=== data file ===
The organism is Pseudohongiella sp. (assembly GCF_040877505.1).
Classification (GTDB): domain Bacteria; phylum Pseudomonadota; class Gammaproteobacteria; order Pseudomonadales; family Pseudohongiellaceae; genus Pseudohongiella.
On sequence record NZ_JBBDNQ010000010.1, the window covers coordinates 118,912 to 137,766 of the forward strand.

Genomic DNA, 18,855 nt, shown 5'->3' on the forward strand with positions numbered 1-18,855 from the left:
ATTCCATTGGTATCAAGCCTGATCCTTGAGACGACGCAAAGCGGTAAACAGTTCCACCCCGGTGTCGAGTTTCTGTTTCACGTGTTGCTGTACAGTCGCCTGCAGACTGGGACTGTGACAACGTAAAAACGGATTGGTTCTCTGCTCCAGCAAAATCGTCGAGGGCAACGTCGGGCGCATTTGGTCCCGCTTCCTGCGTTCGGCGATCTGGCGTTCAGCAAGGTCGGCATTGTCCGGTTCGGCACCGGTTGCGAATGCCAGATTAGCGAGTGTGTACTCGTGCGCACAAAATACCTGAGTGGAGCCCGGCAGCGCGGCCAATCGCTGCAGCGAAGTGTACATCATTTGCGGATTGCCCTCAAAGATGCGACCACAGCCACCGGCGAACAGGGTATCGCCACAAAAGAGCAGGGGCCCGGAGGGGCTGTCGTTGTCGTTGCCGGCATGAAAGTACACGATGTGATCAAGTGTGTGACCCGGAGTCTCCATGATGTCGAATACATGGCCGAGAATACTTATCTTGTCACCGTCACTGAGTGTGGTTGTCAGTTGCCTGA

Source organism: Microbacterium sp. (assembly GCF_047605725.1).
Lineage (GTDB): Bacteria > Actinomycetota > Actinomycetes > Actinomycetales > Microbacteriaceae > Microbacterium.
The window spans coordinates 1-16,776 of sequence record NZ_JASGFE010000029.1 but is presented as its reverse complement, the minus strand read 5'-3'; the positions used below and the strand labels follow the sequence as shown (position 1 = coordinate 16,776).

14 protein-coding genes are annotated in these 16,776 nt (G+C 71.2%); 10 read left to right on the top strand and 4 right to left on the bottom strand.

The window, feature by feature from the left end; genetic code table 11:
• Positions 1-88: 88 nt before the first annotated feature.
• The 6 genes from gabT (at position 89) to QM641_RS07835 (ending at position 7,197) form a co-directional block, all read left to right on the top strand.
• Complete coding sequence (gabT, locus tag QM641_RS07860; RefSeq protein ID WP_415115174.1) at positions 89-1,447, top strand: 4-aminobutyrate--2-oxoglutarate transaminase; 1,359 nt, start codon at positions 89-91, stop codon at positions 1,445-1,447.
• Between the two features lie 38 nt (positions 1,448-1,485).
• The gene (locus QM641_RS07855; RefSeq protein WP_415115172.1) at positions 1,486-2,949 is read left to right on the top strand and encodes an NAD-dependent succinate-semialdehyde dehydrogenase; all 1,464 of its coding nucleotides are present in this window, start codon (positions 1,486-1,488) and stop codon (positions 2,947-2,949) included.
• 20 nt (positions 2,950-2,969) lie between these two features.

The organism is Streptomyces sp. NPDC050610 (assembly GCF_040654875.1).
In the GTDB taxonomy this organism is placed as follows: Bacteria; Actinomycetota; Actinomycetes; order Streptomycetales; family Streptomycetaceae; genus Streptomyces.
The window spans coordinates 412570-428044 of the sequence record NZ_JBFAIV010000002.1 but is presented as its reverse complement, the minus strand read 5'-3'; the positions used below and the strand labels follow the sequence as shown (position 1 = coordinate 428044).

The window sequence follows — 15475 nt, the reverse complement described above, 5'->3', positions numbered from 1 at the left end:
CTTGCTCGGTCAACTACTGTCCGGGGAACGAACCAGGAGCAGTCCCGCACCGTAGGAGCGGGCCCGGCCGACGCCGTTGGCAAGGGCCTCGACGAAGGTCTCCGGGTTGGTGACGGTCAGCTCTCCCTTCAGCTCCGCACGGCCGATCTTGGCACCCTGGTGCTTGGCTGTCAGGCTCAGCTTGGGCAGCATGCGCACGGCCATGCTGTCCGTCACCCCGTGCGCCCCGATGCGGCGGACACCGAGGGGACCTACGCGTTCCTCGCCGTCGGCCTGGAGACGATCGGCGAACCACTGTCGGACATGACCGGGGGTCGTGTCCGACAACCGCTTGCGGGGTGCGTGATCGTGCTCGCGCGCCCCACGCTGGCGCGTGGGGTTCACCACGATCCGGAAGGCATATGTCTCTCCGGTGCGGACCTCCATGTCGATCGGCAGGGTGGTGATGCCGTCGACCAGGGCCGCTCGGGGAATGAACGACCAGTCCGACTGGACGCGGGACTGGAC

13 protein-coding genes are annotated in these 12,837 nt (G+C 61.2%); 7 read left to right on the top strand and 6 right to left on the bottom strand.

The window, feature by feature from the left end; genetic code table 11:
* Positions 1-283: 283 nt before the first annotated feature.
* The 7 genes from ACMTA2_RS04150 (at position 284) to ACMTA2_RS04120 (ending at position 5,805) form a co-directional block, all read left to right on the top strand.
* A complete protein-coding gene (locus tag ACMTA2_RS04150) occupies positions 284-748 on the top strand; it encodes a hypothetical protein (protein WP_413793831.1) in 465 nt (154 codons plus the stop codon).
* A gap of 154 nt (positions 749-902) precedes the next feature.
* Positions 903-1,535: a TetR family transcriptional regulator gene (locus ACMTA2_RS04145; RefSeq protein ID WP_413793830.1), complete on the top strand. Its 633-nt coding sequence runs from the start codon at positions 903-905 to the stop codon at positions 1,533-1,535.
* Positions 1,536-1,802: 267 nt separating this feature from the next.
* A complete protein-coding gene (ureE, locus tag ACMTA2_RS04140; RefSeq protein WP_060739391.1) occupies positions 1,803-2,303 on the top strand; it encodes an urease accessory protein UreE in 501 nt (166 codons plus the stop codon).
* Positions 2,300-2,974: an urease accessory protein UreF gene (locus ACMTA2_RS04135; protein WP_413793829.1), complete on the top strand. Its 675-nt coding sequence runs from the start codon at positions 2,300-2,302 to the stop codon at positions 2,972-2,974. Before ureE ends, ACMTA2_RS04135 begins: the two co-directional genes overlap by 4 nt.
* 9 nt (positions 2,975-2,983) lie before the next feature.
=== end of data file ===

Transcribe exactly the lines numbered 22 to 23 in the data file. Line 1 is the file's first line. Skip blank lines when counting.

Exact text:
13 protein-coding genes are annotated in these 12,837 nt (G+C 61.2%); 7 read left to right on the top strand and 6 right to left on the bottom strand.

The window, feature by feature from the left end; genetic code table 11: